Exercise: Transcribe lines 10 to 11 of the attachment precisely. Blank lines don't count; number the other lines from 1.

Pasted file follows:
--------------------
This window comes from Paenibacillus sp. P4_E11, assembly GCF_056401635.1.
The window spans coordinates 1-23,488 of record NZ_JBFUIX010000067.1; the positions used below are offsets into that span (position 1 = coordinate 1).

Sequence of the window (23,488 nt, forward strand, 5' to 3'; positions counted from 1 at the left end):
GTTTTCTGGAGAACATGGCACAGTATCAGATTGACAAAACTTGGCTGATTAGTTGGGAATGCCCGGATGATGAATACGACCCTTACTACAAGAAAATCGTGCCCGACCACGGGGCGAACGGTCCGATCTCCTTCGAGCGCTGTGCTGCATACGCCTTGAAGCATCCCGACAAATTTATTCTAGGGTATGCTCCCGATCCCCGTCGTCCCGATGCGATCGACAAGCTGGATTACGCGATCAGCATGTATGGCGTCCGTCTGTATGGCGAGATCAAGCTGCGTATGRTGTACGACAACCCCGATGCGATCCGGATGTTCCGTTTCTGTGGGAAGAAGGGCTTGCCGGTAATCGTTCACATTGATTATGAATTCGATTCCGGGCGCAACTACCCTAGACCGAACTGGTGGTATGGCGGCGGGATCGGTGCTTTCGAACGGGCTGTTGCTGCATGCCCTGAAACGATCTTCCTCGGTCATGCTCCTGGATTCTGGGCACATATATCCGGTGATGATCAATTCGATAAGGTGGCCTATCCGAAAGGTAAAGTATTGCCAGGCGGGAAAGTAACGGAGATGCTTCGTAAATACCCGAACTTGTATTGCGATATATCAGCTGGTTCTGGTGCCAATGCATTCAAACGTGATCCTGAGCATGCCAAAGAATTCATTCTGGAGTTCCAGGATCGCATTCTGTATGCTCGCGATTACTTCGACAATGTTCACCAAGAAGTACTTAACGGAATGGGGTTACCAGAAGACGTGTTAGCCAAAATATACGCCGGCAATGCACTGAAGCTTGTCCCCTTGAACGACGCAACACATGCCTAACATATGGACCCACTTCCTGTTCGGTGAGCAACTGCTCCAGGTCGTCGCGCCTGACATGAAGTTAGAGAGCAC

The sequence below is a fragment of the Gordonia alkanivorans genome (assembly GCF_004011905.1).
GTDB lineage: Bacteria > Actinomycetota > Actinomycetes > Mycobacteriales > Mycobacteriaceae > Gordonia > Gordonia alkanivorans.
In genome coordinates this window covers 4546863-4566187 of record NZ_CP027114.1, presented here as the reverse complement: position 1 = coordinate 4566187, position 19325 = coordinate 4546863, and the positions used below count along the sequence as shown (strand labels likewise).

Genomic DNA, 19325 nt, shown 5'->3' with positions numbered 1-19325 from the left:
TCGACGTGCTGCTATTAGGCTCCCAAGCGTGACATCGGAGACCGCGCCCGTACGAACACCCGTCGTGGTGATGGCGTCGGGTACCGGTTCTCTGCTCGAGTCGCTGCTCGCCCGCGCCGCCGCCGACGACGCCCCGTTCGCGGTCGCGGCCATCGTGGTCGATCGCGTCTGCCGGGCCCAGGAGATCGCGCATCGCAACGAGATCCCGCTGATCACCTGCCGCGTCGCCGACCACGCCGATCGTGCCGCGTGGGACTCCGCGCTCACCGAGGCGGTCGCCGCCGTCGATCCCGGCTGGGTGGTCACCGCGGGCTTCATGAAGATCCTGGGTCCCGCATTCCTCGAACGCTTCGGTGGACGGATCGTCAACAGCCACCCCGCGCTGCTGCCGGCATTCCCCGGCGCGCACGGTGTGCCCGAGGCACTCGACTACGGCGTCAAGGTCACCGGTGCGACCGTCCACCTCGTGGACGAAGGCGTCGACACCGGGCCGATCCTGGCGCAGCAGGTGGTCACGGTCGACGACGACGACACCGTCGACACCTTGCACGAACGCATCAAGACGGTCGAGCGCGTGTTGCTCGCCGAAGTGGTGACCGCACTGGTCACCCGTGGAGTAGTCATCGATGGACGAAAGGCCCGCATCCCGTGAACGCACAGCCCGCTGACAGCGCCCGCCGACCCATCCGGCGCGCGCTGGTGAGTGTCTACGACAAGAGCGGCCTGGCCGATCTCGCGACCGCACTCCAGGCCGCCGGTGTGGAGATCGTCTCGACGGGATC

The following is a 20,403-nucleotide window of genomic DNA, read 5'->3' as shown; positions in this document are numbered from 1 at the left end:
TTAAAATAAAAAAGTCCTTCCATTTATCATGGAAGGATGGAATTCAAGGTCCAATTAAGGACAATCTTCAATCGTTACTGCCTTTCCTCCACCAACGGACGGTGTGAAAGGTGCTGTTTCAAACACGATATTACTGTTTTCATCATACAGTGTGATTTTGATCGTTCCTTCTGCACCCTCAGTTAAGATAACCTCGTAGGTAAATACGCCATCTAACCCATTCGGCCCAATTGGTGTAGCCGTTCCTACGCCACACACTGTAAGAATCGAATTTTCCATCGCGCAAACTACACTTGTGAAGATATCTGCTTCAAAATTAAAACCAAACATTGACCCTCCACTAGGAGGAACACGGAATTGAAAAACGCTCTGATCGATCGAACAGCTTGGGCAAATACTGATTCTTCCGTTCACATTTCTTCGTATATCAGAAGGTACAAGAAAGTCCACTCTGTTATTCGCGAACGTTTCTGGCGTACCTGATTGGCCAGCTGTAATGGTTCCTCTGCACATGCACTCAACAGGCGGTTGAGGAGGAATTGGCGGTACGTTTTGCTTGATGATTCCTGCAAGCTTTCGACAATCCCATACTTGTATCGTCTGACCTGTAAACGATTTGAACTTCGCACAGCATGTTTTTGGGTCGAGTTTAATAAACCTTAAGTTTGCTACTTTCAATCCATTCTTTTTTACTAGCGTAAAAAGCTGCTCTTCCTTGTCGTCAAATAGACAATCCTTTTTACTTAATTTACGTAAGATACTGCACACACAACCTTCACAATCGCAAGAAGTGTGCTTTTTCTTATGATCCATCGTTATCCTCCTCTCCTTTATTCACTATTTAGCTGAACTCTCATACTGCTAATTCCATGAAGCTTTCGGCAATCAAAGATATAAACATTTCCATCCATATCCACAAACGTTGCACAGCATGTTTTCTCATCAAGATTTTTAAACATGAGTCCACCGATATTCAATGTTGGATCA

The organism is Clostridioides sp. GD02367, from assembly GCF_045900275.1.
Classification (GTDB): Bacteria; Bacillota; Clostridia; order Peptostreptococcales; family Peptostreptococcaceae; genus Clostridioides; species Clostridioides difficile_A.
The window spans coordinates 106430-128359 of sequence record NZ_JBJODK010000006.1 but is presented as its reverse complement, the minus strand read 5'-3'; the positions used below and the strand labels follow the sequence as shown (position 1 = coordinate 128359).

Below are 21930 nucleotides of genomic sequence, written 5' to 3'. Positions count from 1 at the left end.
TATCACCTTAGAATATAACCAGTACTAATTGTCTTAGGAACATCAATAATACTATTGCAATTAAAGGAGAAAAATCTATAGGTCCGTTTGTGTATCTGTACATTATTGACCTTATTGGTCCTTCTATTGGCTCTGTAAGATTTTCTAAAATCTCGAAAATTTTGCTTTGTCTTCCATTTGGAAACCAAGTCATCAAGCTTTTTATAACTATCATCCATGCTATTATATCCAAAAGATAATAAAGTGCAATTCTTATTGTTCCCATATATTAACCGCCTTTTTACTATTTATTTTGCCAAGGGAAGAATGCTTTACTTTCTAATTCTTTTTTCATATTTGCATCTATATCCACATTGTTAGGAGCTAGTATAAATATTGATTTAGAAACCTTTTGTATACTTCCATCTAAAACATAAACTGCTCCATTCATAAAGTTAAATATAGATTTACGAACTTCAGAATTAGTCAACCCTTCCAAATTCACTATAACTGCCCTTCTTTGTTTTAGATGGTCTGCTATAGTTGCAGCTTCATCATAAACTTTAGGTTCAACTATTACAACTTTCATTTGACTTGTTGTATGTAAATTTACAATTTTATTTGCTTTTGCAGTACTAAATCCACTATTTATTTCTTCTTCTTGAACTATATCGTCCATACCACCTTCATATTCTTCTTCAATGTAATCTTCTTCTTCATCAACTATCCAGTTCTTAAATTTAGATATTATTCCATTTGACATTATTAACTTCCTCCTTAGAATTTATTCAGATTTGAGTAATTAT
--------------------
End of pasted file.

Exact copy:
The following is a 20,403-nucleotide window of genomic DNA, read 5'->3' as shown; positions in this document are numbered from 1 at the left end:
TTAAAATAAAAAAGTCCTTCCATTTATCATGGAAGGATGGAATTCAAGGTCCAATTAAGGACAATCTTCAATCGTTACTGCCTTTCCTCCACCAACGGACGGTGTGAAAGGTGCTGTTTCAAACACGATATTACTGTTTTCATCATACAGTGTGATTTTGATCGTTCCTTCTGCACCCTCAGTTAAGATAACCTCGTAGGTAAATACGCCATCTAACCCATTCGGCCCAATTGGTGTAGCCGTTCCTACGCCACACACTGTAAGAATCGAATTTTCCATCGCGCAAACTACACTTGTGAAGATATCTGCTTCAAAATTAAAACCAAACATTGACCCTCCACTAGGAGGAACACGGAATTGAAAAACGCTCTGATCGATCGAACAGCTTGGGCAAATACTGATTCTTCCGTTCACATTTCTTCGTATATCAGAAGGTACAAGAAAGTCCACTCTGTTATTCGCGAACGTTTCTGGCGTACCTGATTGGCCAGCTGTAATGGTTCCTCTGCACATGCACTCAACAGGCGGTTGAGGAGGAATTGGCGGTACGTTTTGCTTGATGATTCCTGCAAGCTTTCGACAATCCCATACTTGTATCGTCTGACCTGTAAACGATTTGAACTTCGCACAGCATGTTTTTGGGTCGAGTTTAATAAACCTTAAGTTTGCTACTTTCAATCCATTCTTTTTTACTAGCGTAAAAAGCTGCTCTTCCTTGTCGTCAAATAGACAATCCTTTTTACTTAATTTACGTAAGATACTGCACACACAACCTTCACAATCGCAAGAAGTGTGCTTTTTCTTATGATCCATCGTTATCCTCCTCTCCTTTATTCACTATTTAGCTGAACTCTCATACTGCTAATTCCATGAAGCTTTCGGCAATCAAAGATATAAACATTTCCATCCATATCCACAAACGTTGCACAGCATGTTTTCTCATCAAGATTTTTAAACATGAGTCCACCGATATTCAATGTTGGATCA